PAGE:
Sciurus nigereastern fox squirrel

Geographic Range

Fox squirrels are found throughout the eastern and central United States, south into northern Mexico, and north into Canada. They have been introduced into urban areas in western North America as well.


Fox squirrels, like other tree squirrels, use trees for escaping from predators. They are fast and agile in the trees. They can readily escape predators on the ground and large birds of prey if they can seek refuge in the trees.

Fox squirrels are found in a diverse array of deciduous and mixed forest. Areas with a good variety of tree species are preferred due to variability in mast production.

Physical Description

Fox squirrels are a medium-sized tree squirrel with no sexual dimorphism. The dorsal pelage is buff to orange and the venter is rufous. Some varieties in the southeastern United States are black. These squirrels have 8 mammae. Tail is well furred. Ear tufts often develop in winter.

Adaptations for climbing include sharp recurved claws, well developed extensors of digits and flexors of forearms, and abdominal musculature.

  • Sexual Dimorphism
  • sexes alike
  • Range mass
    696.0 to 1233.0 g
    24.53 to 43.45 oz
  • Average mass
    800.0 g
    28.19 oz
  • Range length
    454.0 to 698.0 mm
    17.87 to 27.48 in
  • Average length
    595.0 mm
    23.43 in


Females can mate with several males, but the males will compete with each other to determine who gets to mate first.

Fox squirrels can mate any time of year; this behavior peaks in December and June. Males follow females prior to estrus, smelling the perineal region. Males aggregate in the home range of a female when she begins estrus. Dominance hierarchies form among the males to determine mating privilege. Copulation lasts less than thirty seconds, and females can mate with several males. A copulatory plug forms after mating. Gestation lasts 44-45 days. Average litter size is 2-3, but litters range between 1 and 7. Young are born naked, weighing between 13-18 g. Eyes open at week 5, and young are weaned at week 8. Sexual maturity is attained at 8 months for females, 10-11 months for males. Females can produce 2 litters in a year, although 1 is the norm.

  • Breeding season
    Breeding occurs from December to February and May to June.
  • Range number of offspring
    1.0 to 6.0
  • Average number of offspring
  • Average number of offspring
  • Average gestation period
    44.0 days
  • Average gestation period
    44 days
  • Average time to independence
    3 months
  • Average age at sexual or reproductive maturity (female)
    1 years
  • Average age at sexual or reproductive maturity (female)
    Sex: female
    353 days
  • Average age at sexual or reproductive maturity (male)
    1 years
  • Average age at sexual or reproductive maturity (male)
    Sex: male
    353 days

Female fox squirrels care for their young in the nest for 6 weeks. When the mother leaves her young in the nest she covers them with nesting material. Young fox squirrels disperse away from their mothers range in the fall of their first year. Male fox squirrels disperse farther and may die more as a result.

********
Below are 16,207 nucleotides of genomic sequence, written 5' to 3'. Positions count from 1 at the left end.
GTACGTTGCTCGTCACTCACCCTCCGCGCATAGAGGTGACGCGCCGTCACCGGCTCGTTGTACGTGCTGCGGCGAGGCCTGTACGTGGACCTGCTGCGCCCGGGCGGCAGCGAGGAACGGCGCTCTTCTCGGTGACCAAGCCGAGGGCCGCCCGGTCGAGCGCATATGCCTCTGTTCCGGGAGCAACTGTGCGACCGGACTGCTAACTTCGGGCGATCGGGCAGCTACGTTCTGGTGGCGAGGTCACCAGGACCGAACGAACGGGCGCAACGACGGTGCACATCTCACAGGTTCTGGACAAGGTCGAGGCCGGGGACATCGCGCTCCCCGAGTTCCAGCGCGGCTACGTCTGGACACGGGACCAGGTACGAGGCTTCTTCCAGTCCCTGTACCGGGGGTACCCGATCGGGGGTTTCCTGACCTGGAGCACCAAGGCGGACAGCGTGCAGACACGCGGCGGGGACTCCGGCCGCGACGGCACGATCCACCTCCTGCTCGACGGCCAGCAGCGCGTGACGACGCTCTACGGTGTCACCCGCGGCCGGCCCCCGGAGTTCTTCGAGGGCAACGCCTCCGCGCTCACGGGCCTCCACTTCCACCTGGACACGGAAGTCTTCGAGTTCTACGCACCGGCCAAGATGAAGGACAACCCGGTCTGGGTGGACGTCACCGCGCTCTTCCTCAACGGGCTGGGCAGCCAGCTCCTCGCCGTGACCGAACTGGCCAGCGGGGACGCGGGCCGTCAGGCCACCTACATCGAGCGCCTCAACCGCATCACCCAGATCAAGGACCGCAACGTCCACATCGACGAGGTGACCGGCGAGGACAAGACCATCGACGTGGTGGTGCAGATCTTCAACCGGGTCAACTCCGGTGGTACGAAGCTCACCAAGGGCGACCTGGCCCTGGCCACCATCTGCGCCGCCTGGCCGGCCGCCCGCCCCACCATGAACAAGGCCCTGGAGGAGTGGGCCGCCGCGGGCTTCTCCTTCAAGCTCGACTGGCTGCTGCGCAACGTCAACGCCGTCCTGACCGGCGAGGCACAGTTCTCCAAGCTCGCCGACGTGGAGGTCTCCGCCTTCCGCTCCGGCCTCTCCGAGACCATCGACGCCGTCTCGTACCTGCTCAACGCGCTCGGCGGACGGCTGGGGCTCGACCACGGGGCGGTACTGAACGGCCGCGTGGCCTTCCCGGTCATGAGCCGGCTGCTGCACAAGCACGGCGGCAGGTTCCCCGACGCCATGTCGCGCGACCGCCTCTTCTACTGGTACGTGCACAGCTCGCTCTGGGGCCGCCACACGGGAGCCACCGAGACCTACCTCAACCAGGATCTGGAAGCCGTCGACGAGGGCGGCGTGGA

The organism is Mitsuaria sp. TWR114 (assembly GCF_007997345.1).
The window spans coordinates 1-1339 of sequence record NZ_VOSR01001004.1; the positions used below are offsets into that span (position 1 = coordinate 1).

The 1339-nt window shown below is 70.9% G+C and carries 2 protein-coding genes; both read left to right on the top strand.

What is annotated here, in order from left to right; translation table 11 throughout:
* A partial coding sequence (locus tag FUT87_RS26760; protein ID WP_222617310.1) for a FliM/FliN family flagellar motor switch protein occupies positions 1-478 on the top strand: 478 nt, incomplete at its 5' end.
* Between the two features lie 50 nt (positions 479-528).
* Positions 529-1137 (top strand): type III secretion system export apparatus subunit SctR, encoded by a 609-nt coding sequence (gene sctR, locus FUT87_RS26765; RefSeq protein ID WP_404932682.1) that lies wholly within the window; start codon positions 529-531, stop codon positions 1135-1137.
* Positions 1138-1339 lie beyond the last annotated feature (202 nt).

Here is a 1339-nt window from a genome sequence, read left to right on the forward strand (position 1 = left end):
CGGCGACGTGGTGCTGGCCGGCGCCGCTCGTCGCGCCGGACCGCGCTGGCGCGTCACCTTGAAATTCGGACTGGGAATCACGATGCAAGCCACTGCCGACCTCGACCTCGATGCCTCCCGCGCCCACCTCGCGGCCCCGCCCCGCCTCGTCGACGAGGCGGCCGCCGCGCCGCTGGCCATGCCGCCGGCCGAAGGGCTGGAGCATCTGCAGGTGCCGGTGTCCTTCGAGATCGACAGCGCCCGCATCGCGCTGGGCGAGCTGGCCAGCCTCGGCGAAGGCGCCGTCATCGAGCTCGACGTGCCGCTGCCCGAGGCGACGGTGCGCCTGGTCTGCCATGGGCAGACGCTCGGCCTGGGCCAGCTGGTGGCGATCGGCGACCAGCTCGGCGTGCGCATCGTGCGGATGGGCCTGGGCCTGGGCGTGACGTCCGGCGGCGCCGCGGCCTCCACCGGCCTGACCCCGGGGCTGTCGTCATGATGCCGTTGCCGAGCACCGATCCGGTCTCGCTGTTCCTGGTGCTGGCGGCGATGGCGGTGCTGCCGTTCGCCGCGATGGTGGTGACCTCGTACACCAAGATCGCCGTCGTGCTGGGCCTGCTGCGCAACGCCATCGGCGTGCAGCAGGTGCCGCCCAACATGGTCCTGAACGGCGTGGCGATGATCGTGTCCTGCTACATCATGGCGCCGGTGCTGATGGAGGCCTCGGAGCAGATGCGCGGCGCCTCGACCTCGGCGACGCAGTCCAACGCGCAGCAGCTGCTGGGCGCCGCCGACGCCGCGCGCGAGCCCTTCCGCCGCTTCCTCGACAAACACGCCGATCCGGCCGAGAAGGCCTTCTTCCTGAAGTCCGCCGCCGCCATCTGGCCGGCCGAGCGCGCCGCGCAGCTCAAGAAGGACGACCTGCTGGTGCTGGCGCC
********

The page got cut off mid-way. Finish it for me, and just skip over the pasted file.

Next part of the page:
Fox squirrels have been known to live to 18 years old in captivity. Under natural conditions the average lifespan is 8 to 18 years old, though most squirrels die before they reach adulthood.

  • Range lifespan
    Status: captivity
    18.0 (high) years
  • Average lifespan
    Status: wild
    7.0 months


Primarily arboreal and diurnal. Generally, fox squirrels are not gregarious, although they come together during the breeding season when females are in estrus. Males have larger home ranges than females. Squirrels threaten one another by an upright stance with their tail over their back, followed by a quick flick of the tail. Scent-marking is another form of intra-specific communication used by fox squirrels. Vocalizations in the form of barks and chatters, distress screams, and high-pitched whines during mating are common. Fox squirrels are serially polygynous. Mating chases involve one female and a number of males, with the successful male guarding the female to prevent others from mating with her; males do not help in the raising of young.

Communication and Perception

Fox squirrels have excellent vision, even in dim light. They have well-developed senses of hearing and smell. Scent marking is used to communicate among fox squirrels. They use a variety of sounds to communicate, including barks, chatters, distress screams, and high-pitched whines during mating. Fox squirrels will threaten one another by standing upright with their tail over their back and flicking it. Fox squirrels also have several sets of vibrissae, thick hairs or whiskers that are used as touch receptors to sense the environment. These are found above and below their eyes, on their chin and nose, and on each forearm.

Food Habits

A wide variety of foods are taken, ranging from vegetative matter to gall insects, moths, beetles, bird, eggs, and dead fish. Acorn, hickory, walnut, mulberry, and hawthorne seeds are preferred. Food can often become limiting in the winter, so squirrels commonly cache seeds in a scattered fashion for the colder months. Nuts are opened by a levering technique of the lowering incisors, a skill at which squirrels become proficient quickly.